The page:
Benefit of low-fat over low-carbohydrate diet on endothelial health in obesity.

Department of Medicine, Cardiovascular Center, Medical College of Wisconsin, Milwaukee, Wisconsin, USA.
Hypertension (Impact Factor: 7.63). 02/2008; 51(2):376-82. DOI: 10.1161/HYPERTENSIONAHA.107.101824
Source: PubMed

ABSTRACT Obesity is associated with impaired endothelial-dependent flow-mediated dilation, a precursor to hypertension and atherosclerosis. Although dieting generally improves cardiovascular risk factors, the direct effect of different dietary strategies on vascular endothelial function is not known. The purpose of this study was to test the hypothesis that a low-fat (LF) diet improves endothelial function compared with an isocaloric low-carbohydrate (LC) diet. Obese (n=20; body mass index: 29 to 39; mean systolic blood pressure: 107 to 125 mm Hg) and otherwise healthy volunteers were randomly assigned to either the American Heart Association modeled LF (30% fat calories) diet or an isocaloric LC Atkins' style diet (20 g of carbohydrates) for 6 weeks (4-week weight loss and 2-week maintenance phase). Brachial flow-mediated dilation and dilation to nitroglycerin were measured with ultrasound using automated edge detection technology (baseline, week 2, and week 6). Blood pressure, weight loss, and cholesterol profiles were measured throughout the study. Weight loss was similar in LF (100+/-4 to 96.1+/-4 kg; P<0.001) and LC (95.4+/-4 to 89.7+/-4 kg; P<0.001) diets. Blood pressure decreased similarly in both groups (LF: 8/5 mm Hg; LC: 12/6 mm Hg) at 6 weeks. After 6 weeks, the percentage of flow-mediated dilation improved (1.9+/-0.8; P<0.05) in the LF diet but was reduced in the LC diet (-1.4+/-0.6; P<0.05) versus baseline. Dilation to nitroglycerin and lipid panels was similar at 0, 2, and 6 weeks. Despite similar degrees of weight loss and changes blood pressure, LF diets improved brachial artery flow-mediated dilation over LC diets. LF diets may confer greater cardiovascular protection than LC diets.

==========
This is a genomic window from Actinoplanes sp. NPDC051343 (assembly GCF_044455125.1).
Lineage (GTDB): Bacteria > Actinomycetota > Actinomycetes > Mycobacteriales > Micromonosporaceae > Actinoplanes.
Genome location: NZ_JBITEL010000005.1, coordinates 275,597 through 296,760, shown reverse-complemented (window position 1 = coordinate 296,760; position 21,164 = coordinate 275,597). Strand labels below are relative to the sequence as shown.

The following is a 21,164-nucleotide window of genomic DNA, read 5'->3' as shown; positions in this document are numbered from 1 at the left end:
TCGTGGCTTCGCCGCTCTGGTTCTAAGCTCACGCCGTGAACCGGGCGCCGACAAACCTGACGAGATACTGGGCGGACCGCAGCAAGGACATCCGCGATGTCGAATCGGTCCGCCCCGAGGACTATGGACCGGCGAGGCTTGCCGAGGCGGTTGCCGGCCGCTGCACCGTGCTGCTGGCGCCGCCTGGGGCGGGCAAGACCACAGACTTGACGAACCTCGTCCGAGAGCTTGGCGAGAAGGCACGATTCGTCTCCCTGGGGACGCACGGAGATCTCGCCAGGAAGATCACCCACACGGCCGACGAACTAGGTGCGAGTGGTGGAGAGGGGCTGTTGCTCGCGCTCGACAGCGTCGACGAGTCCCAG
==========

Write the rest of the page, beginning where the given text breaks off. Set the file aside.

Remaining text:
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    ABSTRACT: Some popular weight loss diets restricting carbohydrates (CHO) claim to be more effective, and have additional health benefits in preventing cardiovascular disease compared to balanced weight loss diets.
    PLoS ONE 07/2014; 9(7):e100652. · 3.53 Impact Factor
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    ABSTRACT: Obesity is associated with vascular endothelial dysfunction. Effects of weight loss on endothelial function are however not clear. Therefore, we performed a meta-analysis to quantify effects of weight loss on flow-mediated vasodilation (FMD) of the brachial artery, a measurement of endothelial function. Studies with experimental (RCTs) and quasi-experimental designs published before June 2014 were identified by a systematic search. Changes in FMD were defined as the difference between measurements before and after the study. For RCTs, changes were corrected for those in the no-weight loss control group. Summary estimates of weighted mean differences (WMDs) in FMD and 95% confidence intervals (CIs) were calculated using random-effect meta-analyses. The impact of subject characteristics, type of weight-loss treatment, and dietary composition on changes in FMD was also investigated. Four RCTs involving 265 subjects were included. Weight loss increased FMD vs. control by 3.29% (95% CI: 0.98-5.59%; P = 0.005; mean weight loss: 8.6 kg). A total of 1517 subjects participated in 33 studies with 49 relevant study arms. It was estimated that each 10 kg decrease in body weight increased fasting FMD by 1.11% (95% CI: 0.47-1.76%; P = 0.001). Effects were more pronounced when participants had coexisting obesity-related morbidities. Also, effects may be larger when subjects received low-fat diets or weight-reduction regimens including exercise therapy or weight-loss medication. Weight loss significantly improves fasting FMD in adults, which is a risk marker for cardiovascular disease. Effects may depend on subject characteristics, type of weight-loss treatment, and dietary composition. Copyright © 2014 Elsevier Ireland Ltd. All rights reserved.
    Atherosclerosis 12/2014; 239(1):21-30. · 3.71 Impact Factor

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